By Kim Carneal
They walked into the same school but anticipated completely different peers in the class , which sent mixed emotions to the former International Baccalaureate (IB) students. A select group of juniors have spent four years in the Middle Years Programme of IB.
“I’m still getting used to being mixed with other kids. The first day was weird,” junior Jessica Taylor said.
Some students had a positive outcome from being in IB, either with establishing a strong bond with peers or improving their school work ethic.
“You are with the same people all day. In four years it created a family-like bond,” Taylor said.
Others felt IB to be a downfall of their high school experience.
“I slowly realized being in IB had a negative effect on my grades,” junior Allison Nichols said.
Lack of a challenge to students encourages them to seek a more rigorous way of learning.
“I thought IB would be more of a challenge because there was not enough in regular classes,” sophomore Alexus Allen said.
The teaching during the MYP years focused on being more informed on worldwide issues.
“Teachers are teaching the IB students a more global way of thinking and applying concepts to everyday life,” IB Coordinator Crystal Barnwell said.
Even though MYP offers extensive learning, one student felt the need to take himself out of the program before his sophomore year.
“I did not agree with the project that none of us knew much about,” junior Jamar Johnson said.
Being socially excluded contributed to Johnson’s decision in withdrawing from IB.
“I hated being with the same people every day. There was not any individuality,” Johnson said.
Students have strong opinions on the effectiveness of being in IB. The opinions range from being well prepared to feeling slighted from being the first year of IB.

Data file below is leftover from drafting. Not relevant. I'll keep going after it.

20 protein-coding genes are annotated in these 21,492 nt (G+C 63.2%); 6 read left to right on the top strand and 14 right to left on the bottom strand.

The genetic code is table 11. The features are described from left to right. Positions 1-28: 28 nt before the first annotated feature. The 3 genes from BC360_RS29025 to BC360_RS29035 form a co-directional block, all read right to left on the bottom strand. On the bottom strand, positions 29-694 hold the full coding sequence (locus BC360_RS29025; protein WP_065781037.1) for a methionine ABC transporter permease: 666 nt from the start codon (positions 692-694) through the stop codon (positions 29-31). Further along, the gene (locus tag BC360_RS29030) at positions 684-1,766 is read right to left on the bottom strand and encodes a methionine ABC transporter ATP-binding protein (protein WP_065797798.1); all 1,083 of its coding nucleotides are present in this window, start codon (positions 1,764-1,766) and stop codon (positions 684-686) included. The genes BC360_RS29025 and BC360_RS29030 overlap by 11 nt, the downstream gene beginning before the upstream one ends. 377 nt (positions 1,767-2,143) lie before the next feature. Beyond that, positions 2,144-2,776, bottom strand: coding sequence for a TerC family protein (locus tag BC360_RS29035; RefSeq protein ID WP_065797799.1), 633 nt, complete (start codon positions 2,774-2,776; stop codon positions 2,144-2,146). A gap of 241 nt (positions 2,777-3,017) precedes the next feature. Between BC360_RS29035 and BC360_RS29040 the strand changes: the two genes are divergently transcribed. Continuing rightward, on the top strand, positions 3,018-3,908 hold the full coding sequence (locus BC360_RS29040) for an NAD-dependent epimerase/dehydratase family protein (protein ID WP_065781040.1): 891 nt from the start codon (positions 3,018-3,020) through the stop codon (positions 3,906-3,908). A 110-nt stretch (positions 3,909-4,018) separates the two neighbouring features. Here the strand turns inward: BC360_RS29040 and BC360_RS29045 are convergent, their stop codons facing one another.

“There was a lot of projects and community service. That helped me with being prepared for college and getting involved. I talked about getting out while I was in [the program] but now I want to be back in,” Taylor said.
First year IB students set the foundation for developing the program to be well prepared for future years.
“Being the guinea pigs effected how prepared the teachers were when giving us assignments that were supposed to be on a higher level,” Johnson said.
Still being enrolled in the program does not stop students from expressing their opinion.
“I could be in honors [classes] doing the same thing but taught in a different way,” Allen said.
The step after the MYP is the Diploma Programme. The school board is still in discussion over the budget for the next level.
“We are in a budget crisis and that ways heavily on the decision about getting the Diploma Programme,” IB administrator Chris Romig said.
The Diploma Programme offers even more worldly knowledge to the students, however some students would have just taken the program to reap the additional benefits.
“I would continue on to get the certificate. It would look good on a college transcript,” Allen said
If the Diploma Programme was available to the former IB students, the want to continue varies.
“I probably would not have had a choice. My mom made it clear it was not an option to not be in IB,” Taylor said.
While the students do not have the opportunity to be enrolled in the Diploma Programme, they can still successful with just the MYP.
“Whether we get the Diploma Programme or not, the MYP students are going to be well prepared for A.P. or Dual-Enrollment classes, which will have them ready for college,” Barnwell said.